Computing Community Consortium Blog

The goal of the Computing Community Consortium (CCC) is to catalyze the computing research community to debate longer range, more audacious research challenges; to build consensus around research visions; to evolve the most promising visions toward clearly defined initiatives; and to work with the funding organizations to move challenges and visions toward funding initiatives. The purpose of this blog is to provide a more immediate, online mechanism for dissemination of visioning concepts and community discussion/debate about them.


Intelligent Infrastructure for Smart Agriculture

July 11th, 2017 / in Announcements, CCC, research horizons, Research News, resources / by Helen Wright

Agriculture provides approximately 1 in 10 U.S. jobs and supports food and nutrition security as well as energy independence. However, U.S. global competitiveness is at risk because of accelerated investments by many other countries in agriculture, food, energy, and resource management. A renewed private-public effort is needed to build next-generation farm-infrastructures to stay competitive, protect and grow workforce, as well as manage risks of market and environmental shocks jeopardizing food, energy, and water security. So how do we start?

Recently, the Computing Community Consortium (CCC) in collaboration with the Electrical and Computer Engineering Department Heads Association (ECEDHA) released white papers describing a collective research agenda for intelligent infrastructure. We will be blogging about each paper over the next few weeks.

Today, we highlight an intelligent infrastructure paper called Intelligent Infrastructure for Smart Agriculture: An Integrated Food, Energy and Water System.

Addressing these critical societal needs requires investment in intelligent infrastructure and computing research that concurrently increases economic competitiveness, intensifies food production, reduces resource use (e.g., land, water, and manual labor), and ensures long-term environmental viability and food safety.

Here are many examples of infrastructure investment needs and opportunities:

Areas     Intelligent Infrastructure and Research Needs
Workforce Development Augmented reality: precision agriculture video-games to engage urban. youth. Teleoperation: create jobs in economically distressed labor-surplus areas while addressing farm labor shortage.
Cyber Physical Systems & Robotics Robust high-precision positioning to counter GPS outage, jamming, & spoofing for precision agriculture. Integration of data from sensors across satellites, UAVs, farming-equipment, and under-soil. Automation for labor intensive tasks, e.g., picking berries, pruning grape vines. Robotic bees for pollination in areas of declining bee population.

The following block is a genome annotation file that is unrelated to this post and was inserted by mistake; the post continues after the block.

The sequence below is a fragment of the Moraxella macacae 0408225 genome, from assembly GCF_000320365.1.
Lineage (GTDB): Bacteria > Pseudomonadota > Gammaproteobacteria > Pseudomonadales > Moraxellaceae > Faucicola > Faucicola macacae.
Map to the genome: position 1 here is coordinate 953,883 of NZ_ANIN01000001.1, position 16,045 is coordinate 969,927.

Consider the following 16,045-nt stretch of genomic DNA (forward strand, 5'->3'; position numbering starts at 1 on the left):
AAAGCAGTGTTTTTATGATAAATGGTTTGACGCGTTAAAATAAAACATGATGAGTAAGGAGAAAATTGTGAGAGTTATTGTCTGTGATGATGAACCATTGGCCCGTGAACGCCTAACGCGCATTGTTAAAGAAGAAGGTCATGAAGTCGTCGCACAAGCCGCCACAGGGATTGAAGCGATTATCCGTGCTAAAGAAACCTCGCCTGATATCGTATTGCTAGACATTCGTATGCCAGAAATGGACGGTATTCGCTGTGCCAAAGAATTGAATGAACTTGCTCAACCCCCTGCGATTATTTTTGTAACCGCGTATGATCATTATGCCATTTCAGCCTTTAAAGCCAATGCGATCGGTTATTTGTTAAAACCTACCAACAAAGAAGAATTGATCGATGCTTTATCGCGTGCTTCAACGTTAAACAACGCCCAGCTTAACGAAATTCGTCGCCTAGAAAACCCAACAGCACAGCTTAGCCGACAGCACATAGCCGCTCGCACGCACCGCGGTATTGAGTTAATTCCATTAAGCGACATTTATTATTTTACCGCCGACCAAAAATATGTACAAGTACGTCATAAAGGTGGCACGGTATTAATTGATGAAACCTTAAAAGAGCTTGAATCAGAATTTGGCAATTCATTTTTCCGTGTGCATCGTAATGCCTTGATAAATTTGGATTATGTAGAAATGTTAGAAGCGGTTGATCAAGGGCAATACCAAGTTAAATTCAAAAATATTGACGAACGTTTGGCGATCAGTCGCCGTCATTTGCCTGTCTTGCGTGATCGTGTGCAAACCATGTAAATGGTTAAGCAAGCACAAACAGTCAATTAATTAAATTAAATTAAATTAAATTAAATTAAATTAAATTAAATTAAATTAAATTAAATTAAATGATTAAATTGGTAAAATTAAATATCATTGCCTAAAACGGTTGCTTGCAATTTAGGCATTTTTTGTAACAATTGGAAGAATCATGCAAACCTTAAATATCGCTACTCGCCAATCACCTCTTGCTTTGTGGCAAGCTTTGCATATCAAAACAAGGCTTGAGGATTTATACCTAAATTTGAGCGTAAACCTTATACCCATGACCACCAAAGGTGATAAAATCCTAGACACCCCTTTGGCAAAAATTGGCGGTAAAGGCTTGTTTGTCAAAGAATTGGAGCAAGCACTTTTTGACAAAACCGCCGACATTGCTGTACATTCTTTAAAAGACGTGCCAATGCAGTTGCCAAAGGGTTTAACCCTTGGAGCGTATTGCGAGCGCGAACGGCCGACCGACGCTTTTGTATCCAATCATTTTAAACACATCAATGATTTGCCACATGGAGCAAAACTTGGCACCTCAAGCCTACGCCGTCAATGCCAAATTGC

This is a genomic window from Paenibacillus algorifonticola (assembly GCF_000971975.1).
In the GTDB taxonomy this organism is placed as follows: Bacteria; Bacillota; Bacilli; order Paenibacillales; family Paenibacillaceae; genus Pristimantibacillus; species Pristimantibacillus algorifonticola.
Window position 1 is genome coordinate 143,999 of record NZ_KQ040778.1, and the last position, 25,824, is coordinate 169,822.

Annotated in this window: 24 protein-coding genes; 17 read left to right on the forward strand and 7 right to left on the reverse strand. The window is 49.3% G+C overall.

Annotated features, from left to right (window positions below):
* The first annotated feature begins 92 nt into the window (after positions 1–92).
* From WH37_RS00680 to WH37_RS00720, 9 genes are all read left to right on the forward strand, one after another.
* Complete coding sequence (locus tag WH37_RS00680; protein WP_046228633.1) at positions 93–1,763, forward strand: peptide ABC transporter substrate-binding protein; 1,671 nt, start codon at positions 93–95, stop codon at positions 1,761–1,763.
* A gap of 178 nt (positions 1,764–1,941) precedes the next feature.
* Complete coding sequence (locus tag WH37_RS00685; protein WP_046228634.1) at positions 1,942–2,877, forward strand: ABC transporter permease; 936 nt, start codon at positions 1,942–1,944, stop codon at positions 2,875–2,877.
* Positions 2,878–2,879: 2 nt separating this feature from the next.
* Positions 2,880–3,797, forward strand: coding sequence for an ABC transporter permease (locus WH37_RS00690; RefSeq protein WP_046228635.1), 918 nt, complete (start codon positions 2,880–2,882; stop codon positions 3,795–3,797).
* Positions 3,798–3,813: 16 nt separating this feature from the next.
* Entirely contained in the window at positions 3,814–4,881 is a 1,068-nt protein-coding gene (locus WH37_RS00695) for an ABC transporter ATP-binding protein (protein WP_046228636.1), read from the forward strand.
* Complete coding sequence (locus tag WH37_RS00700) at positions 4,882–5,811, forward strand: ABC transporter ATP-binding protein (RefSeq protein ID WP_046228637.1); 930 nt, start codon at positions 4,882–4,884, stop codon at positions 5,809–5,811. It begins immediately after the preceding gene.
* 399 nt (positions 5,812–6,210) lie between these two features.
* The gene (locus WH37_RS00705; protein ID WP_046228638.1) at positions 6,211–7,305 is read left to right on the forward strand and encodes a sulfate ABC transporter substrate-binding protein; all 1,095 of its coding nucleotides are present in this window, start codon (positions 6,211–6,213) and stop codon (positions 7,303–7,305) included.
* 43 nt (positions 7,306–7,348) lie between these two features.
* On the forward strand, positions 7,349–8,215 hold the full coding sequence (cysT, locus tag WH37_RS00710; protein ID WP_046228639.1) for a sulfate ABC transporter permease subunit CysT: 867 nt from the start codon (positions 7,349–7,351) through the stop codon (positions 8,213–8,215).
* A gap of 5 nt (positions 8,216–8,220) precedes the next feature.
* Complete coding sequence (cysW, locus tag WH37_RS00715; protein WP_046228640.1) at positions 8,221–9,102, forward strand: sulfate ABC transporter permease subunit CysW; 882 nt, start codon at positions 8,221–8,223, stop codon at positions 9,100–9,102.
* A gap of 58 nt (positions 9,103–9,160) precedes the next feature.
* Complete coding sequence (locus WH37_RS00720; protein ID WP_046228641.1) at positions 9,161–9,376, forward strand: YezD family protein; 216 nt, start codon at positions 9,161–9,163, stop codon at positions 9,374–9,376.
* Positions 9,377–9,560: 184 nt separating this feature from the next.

Spatiotemporal Machine Learning, Data Analytics Leverage new high-resolution (e.g., daily, 1 meter) data from constellation of small satellites to monitor crops. Speed-up detection of spatiotemporal hotspot of farm pests, diseases and stresses. Improve forecast of food, water & energy demands and models of resource availability. Optimize resource allocation via active management of sensors and actuators.
Security, Privacy, Safety Secure, privacy-protected farm-data transmission and sharing spaces

Application-specific notions of privacy for data for spatiotemporal farm data. Economic models to promote data sharing among stakeholders

Networking, Internet of Farm Things Improving broadband network access in rural farming areas.

Edge Cloud Computing to reduce need for transferring large amounts of data. Leverage whitespace (i.e., locally underutilized frequencies) to move data from in-situ farm sensors to computers in farm houses).

Decision Support Advanced spatiotemporal image, and video analysis techniques, e.g., geospatial deep-learning to automate tasks e.g., identify crop stress, fruits/vegetables ready to be harvested.
Citizen Engagement Social Media, Apps, and Easy to use Decision Support for growers and ranchers. Downstream behavioral change through apps (e.g., reduce food waste). Cognitive and behavioral science applied to enhance feedback for technology improvement, scientific advancement and innovation.

Investments in these infrastructures are critical to sustain and enhance U.S. competitiveness in agriculture by harnessing modern and emerging technologies such as constellation of small satellites, broadband Internet, tele-operation, augmented reality, advanced spatiotemporal data analytics, sensors, and robotics.

Please read the paper for more information about research investments needed for Smart Agriculture.

Stay tuned to learn more about the other intelligent infrastructure papers!

Intelligent Infrastructure for Smart Agriculture